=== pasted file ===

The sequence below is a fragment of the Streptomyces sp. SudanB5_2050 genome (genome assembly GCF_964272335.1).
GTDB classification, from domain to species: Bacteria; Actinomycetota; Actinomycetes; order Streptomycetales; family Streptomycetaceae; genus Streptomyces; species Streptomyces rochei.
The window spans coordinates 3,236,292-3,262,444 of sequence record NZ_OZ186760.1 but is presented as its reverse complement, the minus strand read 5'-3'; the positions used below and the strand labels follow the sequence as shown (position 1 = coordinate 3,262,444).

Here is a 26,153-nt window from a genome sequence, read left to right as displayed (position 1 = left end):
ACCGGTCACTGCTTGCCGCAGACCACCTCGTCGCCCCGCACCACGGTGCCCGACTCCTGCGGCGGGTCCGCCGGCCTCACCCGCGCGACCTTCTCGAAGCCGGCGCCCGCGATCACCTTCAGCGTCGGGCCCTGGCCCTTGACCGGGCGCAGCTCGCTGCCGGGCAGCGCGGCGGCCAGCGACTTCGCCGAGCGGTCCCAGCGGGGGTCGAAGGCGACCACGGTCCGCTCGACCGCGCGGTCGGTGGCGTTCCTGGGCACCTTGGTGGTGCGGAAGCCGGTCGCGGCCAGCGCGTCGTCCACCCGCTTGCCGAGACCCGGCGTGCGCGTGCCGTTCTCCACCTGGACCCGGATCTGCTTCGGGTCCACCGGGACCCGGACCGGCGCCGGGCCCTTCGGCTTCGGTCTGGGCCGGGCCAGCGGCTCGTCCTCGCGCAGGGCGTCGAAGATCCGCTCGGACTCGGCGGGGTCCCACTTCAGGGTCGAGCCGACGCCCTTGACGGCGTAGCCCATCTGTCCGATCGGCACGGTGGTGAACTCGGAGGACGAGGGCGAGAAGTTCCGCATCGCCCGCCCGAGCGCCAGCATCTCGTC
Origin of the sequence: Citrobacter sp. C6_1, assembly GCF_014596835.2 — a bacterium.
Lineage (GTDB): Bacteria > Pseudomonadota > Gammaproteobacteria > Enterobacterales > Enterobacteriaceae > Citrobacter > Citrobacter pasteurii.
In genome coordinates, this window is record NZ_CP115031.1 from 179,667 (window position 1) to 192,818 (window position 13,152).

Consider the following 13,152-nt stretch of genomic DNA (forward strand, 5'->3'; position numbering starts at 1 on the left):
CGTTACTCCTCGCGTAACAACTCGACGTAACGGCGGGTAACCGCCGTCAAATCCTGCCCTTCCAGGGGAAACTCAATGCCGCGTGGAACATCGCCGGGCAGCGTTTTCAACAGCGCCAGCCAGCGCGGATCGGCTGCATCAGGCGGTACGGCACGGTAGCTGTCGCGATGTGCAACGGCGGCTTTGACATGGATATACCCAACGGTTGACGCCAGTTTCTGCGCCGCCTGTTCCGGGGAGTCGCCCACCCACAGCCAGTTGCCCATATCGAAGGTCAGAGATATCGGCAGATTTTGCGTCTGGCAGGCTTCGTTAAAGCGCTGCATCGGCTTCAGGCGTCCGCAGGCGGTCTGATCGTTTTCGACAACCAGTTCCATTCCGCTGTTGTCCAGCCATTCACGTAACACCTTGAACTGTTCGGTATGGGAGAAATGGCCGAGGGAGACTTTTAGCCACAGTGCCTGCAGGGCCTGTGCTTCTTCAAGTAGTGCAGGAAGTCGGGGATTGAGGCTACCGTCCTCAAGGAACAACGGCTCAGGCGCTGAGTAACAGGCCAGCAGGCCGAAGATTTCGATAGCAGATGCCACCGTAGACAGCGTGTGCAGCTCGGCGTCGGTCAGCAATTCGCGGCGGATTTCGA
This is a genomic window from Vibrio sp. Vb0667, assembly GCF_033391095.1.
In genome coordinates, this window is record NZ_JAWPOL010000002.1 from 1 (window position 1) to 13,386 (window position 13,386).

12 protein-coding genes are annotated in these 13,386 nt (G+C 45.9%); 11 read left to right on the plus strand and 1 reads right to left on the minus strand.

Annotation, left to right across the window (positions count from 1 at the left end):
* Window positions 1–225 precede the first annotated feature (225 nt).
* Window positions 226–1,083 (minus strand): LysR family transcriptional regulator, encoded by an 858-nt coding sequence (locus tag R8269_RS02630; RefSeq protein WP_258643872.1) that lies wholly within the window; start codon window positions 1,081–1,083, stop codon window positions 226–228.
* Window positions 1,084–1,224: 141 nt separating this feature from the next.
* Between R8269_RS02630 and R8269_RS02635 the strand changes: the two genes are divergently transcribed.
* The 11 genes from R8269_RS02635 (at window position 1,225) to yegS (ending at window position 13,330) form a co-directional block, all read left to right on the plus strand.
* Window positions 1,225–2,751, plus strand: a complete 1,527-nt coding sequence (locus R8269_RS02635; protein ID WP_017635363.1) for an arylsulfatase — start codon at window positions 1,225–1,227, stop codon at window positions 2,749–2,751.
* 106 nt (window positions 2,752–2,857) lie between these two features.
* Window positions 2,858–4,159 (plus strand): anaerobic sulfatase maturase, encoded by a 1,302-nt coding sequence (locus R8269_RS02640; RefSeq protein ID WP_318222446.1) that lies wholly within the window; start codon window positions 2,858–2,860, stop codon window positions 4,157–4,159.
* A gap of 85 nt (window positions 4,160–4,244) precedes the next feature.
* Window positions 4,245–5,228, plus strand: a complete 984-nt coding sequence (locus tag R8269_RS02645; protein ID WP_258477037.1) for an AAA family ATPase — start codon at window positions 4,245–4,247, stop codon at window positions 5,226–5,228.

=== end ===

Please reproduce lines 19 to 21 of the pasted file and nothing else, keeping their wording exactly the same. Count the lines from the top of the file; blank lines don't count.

* The 11 genes from R8269_RS02635 (at window position 1,225) to yegS (ending at window position 13,330) form a co-directional block, all read left to right on the plus strand.
* Window positions 1,225–2,751, plus strand: a complete 1,527-nt coding sequence (locus R8269_RS02635; protein ID WP_017635363.1) for an arylsulfatase — start codon at window positions 1,225–1,227, stop codon at window positions 2,749–2,751.
* 106 nt (window positions 2,752–2,857) lie between these two features.